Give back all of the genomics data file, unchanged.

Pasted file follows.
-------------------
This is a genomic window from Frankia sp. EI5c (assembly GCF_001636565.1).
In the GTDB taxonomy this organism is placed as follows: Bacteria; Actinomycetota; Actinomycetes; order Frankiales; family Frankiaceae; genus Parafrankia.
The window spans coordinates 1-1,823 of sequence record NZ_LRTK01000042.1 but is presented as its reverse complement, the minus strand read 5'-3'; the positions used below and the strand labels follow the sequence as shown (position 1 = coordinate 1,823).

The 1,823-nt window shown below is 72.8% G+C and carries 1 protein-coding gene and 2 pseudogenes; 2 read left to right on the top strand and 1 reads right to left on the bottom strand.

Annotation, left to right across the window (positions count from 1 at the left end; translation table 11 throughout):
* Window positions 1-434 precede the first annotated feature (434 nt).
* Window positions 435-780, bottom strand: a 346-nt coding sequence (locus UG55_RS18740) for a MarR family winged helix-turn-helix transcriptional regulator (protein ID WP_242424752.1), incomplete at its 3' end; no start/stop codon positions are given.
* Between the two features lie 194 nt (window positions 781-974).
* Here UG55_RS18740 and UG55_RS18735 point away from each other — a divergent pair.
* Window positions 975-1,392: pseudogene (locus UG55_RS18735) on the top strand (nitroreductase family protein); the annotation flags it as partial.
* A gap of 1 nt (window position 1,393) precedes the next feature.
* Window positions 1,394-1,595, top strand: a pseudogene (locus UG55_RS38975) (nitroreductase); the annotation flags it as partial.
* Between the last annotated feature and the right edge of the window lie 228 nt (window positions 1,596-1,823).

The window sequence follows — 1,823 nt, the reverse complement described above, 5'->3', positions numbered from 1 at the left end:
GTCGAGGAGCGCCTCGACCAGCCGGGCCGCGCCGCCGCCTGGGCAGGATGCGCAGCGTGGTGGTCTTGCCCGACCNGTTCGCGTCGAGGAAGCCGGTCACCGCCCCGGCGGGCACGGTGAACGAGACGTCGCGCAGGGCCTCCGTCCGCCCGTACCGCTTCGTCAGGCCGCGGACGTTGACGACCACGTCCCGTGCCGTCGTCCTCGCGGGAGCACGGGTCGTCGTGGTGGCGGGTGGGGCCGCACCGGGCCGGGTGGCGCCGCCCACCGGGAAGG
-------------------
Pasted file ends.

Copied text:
This is a genomic window from Frankia sp. EI5c (assembly GCF_001636565.1).
In the GTDB taxonomy this organism is placed as follows: Bacteria; Actinomycetota; Actinomycetes; order Frankiales; family Frankiaceae; genus Parafrankia.
The window spans coordinates 1-1,823 of sequence record NZ_LRTK01000042.1 but is presented as its reverse complement, the minus strand read 5'-3'; the positions used below and the strand labels follow the sequence as shown (position 1 = coordinate 1,823).

The 1,823-nt window shown below is 72.8% G+C and carries 1 protein-coding gene and 2 pseudogenes; 2 read left to right on the top strand and 1 reads right to left on the bottom strand.

Annotation, left to right across the window (positions count from 1 at the left end; translation table 11 throughout):
* Window positions 1-434 precede the first annotated feature (434 nt).
* Window positions 435-780, bottom strand: a 346-nt coding sequence (locus UG55_RS18740) for a MarR family winged helix-turn-helix transcriptional regulator (protein ID WP_242424752.1), incomplete at its 3' end; no start/stop codon positions are given.
* Between the two features lie 194 nt (window positions 781-974).
* Here UG55_RS18740 and UG55_RS18735 point away from each other — a divergent pair.
* Window positions 975-1,392: pseudogene (locus UG55_RS18735) on the top strand (nitroreductase family protein); the annotation flags it as partial.
* A gap of 1 nt (window position 1,393) precedes the next feature.
* Window positions 1,394-1,595, top strand: a pseudogene (locus UG55_RS38975) (nitroreductase); the annotation flags it as partial.
* Between the last annotated feature and the right edge of the window lie 228 nt (window positions 1,596-1,823).

The window sequence follows — 1,823 nt, the reverse complement described above, 5'->3', positions numbered from 1 at the left end:
GTCGAGGAGCGCCTCGACCAGCCGGGCCGCGCCGCCGCCTGGGCAGGATGCGCAGCGTGGTGGTCTTGCCCGACCNGTTCGCGTCGAGGAAGCCGGTCACCGCCCCGGCGGGCACGGTGAACGAGACGTCGCGCAGGGCCTCCGTCCGCCCGTACCGCTTCGTCAGGCCGCGGACGTTGACGACCACGTCCCGTGCCGTCGTCCTCGCGGGAGCACGGGTCGTCGTGGTGGCGGGTGGGGCCGCACCGGGCCGGGTGGCGCCGCCCACCGGGAAGG